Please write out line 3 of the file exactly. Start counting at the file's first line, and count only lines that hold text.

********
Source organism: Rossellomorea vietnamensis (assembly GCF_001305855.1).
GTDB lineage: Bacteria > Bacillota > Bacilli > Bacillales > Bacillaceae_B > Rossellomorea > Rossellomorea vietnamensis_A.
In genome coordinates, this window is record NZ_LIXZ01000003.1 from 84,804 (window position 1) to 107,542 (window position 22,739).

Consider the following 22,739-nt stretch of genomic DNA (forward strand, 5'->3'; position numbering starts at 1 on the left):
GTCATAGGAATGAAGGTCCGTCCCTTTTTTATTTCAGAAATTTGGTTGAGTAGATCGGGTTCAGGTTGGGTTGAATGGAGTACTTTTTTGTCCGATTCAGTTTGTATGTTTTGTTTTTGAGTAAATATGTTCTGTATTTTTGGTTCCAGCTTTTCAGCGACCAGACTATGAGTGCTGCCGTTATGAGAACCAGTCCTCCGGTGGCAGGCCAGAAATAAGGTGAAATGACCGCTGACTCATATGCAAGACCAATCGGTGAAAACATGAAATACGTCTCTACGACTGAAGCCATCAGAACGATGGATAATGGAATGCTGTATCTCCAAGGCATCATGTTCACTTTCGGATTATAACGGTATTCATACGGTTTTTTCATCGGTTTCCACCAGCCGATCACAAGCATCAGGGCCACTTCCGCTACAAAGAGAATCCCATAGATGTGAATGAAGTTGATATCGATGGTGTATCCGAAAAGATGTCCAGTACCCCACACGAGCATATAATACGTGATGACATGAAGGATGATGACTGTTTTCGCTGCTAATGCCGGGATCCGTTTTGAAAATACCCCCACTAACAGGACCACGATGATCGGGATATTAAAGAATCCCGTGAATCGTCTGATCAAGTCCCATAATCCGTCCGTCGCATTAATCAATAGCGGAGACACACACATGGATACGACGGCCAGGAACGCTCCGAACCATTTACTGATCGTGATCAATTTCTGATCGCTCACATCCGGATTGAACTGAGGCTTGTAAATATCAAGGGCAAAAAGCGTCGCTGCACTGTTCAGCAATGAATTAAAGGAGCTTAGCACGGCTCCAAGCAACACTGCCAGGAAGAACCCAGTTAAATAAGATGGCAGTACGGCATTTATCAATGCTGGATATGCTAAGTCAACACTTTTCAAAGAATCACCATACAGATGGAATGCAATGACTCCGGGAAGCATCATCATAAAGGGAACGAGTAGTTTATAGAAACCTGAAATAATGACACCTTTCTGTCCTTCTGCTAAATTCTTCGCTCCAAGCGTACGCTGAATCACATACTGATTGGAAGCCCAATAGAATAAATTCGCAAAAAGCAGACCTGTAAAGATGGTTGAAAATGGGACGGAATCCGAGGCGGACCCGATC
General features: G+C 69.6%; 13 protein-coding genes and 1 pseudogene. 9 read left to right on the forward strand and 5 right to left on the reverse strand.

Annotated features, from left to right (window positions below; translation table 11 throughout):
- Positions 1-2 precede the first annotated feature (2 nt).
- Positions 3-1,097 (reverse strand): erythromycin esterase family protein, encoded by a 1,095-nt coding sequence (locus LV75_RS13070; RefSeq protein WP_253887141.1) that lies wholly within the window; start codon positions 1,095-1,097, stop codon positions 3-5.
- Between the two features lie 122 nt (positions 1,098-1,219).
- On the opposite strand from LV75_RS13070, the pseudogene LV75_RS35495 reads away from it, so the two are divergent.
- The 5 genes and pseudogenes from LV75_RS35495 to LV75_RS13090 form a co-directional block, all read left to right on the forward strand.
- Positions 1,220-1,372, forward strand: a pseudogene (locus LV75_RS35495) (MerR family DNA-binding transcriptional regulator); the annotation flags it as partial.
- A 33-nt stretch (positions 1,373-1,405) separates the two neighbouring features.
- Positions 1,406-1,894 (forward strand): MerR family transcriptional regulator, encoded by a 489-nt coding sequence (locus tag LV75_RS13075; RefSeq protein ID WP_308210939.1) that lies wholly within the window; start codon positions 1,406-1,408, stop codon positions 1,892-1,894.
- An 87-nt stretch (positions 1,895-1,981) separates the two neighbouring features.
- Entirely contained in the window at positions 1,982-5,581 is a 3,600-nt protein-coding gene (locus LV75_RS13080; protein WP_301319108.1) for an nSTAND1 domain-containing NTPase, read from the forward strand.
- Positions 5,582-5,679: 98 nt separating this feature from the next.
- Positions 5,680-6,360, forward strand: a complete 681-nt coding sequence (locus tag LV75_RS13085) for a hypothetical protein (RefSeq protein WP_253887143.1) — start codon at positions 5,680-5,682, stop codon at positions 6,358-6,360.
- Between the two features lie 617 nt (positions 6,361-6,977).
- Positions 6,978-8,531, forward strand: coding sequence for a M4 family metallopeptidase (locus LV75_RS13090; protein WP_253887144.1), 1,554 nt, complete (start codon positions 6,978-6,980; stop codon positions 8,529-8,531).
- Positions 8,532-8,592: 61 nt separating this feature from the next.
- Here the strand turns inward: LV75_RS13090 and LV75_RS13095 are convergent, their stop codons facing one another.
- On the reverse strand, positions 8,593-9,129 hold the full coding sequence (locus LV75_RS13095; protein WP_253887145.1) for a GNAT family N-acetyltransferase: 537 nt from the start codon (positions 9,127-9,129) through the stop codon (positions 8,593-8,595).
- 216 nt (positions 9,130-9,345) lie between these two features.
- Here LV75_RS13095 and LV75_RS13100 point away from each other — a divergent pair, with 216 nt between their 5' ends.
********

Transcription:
In genome coordinates, this window is record NZ_LIXZ01000003.1 from 84,804 (window position 1) to 107,542 (window position 22,739).